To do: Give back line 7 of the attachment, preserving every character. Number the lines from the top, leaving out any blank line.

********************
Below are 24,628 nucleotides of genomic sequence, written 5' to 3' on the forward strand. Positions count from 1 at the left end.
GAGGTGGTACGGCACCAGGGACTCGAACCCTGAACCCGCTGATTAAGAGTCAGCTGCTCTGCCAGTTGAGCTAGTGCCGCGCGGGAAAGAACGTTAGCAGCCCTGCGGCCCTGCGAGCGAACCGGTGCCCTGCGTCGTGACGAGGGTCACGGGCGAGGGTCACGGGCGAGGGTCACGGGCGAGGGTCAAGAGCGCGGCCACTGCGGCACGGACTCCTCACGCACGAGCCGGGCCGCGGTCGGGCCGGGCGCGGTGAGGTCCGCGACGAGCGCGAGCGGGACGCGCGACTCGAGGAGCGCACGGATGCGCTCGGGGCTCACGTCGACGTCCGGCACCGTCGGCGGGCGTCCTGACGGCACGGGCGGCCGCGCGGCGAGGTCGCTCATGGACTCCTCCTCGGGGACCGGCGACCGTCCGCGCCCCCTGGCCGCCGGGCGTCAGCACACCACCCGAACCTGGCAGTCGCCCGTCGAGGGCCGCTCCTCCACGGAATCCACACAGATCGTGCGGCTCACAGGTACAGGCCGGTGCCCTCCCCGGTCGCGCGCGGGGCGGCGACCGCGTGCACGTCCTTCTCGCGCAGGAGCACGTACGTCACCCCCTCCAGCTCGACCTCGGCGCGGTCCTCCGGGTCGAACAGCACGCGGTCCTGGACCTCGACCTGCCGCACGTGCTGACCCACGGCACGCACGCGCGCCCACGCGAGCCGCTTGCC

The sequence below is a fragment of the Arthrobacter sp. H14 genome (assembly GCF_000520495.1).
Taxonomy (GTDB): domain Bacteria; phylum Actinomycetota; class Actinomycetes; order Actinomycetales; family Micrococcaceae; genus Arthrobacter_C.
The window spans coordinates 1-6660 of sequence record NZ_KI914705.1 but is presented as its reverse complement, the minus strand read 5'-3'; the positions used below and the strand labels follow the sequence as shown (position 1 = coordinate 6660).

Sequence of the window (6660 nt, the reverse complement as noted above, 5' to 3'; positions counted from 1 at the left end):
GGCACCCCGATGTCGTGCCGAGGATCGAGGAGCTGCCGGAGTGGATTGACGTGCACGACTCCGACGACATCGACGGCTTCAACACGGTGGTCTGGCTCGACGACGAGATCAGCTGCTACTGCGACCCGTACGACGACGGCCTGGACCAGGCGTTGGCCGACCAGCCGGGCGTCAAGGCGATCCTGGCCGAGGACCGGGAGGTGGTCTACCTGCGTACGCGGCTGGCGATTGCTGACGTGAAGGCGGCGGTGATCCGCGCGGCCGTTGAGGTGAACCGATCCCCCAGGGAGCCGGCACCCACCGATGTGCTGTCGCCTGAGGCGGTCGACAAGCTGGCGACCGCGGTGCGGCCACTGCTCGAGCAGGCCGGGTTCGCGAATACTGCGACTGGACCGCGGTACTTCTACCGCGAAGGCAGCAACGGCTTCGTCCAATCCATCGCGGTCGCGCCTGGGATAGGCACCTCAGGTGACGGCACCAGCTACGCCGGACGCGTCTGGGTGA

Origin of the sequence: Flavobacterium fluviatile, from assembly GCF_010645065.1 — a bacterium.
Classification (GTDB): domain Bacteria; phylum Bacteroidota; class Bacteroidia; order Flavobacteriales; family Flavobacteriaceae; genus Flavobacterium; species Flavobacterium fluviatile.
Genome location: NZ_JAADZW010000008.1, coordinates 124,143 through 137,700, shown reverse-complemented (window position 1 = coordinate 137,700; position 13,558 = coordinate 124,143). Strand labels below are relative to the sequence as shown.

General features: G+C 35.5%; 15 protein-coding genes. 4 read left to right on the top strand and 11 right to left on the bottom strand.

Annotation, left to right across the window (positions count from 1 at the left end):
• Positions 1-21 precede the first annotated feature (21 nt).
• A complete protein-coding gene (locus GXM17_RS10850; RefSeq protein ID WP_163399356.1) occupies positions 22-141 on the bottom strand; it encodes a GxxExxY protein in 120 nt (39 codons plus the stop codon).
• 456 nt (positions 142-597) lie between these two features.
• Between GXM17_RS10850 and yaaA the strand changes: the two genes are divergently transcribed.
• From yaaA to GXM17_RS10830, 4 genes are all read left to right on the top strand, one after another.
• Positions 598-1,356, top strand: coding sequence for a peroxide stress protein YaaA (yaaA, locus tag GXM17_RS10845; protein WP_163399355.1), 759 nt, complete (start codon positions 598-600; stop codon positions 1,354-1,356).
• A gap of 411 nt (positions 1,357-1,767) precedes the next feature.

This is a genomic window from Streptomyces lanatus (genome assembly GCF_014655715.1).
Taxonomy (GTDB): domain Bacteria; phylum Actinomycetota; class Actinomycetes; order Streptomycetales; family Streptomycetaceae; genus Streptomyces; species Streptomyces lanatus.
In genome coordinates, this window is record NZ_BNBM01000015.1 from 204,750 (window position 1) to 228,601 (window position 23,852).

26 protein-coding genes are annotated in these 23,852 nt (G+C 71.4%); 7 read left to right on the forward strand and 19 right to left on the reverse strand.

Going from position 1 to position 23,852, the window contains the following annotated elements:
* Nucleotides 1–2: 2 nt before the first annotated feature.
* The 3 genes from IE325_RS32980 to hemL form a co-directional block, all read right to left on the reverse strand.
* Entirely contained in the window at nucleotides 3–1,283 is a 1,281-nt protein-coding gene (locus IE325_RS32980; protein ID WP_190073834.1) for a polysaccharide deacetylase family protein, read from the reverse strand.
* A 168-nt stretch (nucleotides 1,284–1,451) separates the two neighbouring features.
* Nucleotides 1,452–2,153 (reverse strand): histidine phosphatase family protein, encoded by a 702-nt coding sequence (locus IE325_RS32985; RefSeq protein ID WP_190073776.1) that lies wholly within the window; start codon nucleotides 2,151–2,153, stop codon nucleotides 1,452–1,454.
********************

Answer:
GGCACCCCGATGTCGTGCCGAGGATCGAGGAGCTGCCGGAGTGGATTGACGTGCACGACTCCGACGACATCGACGGCTTCAACACGGTGGTCTGGCTCGACGACGAGATCAGCTGCTACTGCGACCCGTACGACGACGGCCTGGACCAGGCGTTGGCCGACCAGCCGGGCGTCAAGGCGATCCTGGCCGAGGACCGGGAGGTGGTCTACCTGCGTACGCGGCTGGCGATTGCTGACGTGAAGGCGGCGGTGATCCGCGCGGCCGTTGAGGTGAACCGATCCCCCAGGGAGCCGGCACCCACCGATGTGCTGTCGCCTGAGGCGGTCGACAAGCTGGCGACCGCGGTGCGGCCACTGCTCGAGCAGGCCGGGTTCGCGAATACTGCGACTGGACCGCGGTACTTCTACCGCGAAGGCAGCAACGGCTTCGTCCAATCCATCGCGGTCGCGCCTGGGATAGGCACCTCAGGTGACGGCACCAGCTACGCCGGACGCGTCTGGGTGA